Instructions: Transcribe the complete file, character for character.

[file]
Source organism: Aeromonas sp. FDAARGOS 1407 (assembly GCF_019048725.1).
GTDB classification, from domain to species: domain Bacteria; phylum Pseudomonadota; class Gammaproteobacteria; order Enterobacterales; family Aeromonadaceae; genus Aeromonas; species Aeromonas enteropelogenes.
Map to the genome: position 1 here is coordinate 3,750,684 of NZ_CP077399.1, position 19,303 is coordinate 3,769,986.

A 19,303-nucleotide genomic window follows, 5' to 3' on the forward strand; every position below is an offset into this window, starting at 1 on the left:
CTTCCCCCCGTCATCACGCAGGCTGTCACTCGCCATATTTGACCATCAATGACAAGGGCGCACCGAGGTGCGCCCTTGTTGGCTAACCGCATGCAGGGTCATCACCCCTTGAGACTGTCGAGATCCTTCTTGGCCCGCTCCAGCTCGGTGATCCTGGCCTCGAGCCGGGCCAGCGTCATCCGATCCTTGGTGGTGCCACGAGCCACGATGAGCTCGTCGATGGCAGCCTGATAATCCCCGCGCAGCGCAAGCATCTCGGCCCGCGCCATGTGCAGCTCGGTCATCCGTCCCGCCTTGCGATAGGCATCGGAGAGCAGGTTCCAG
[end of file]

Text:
Source organism: Aeromonas sp. FDAARGOS 1407 (assembly GCF_019048725.1).
GTDB classification, from domain to species: domain Bacteria; phylum Pseudomonadota; class Gammaproteobacteria; order Enterobacterales; family Aeromonadaceae; genus Aeromonas; species Aeromonas enteropelogenes.
Map to the genome: position 1 here is coordinate 3,750,684 of NZ_CP077399.1, position 19,303 is coordinate 3,769,986.

A 19,303-nucleotide genomic window follows, 5' to 3' on the forward strand; every position below is an offset into this window, starting at 1 on the left:
CTTCCCCCCGTCATCACGCAGGCTGTCACTCGCCATATTTGACCATCAATGACAAGGGCGCACCGAGGTGCGCCCTTGTTGGCTAACCGCATGCAGGGTCATCACCCCTTGAGACTGTCGAGATCCTTCTTGGCCCGCTCCAGCTCGGTGATCCTGGCCTCGAGCCGGGCCAGCGTCATCCGATCCTTGGTGGTGCCACGAGCCACGATGAGCTCGTCGATGGCAGCCTGATAATCCCCGCGCAGCGCAAGCATCTCGGCCCGCGCCATGTGCAGCTCGGTCATCCGTCCCGCCTTGCGATAGGCATCGGAGAGCAGGTTCCAG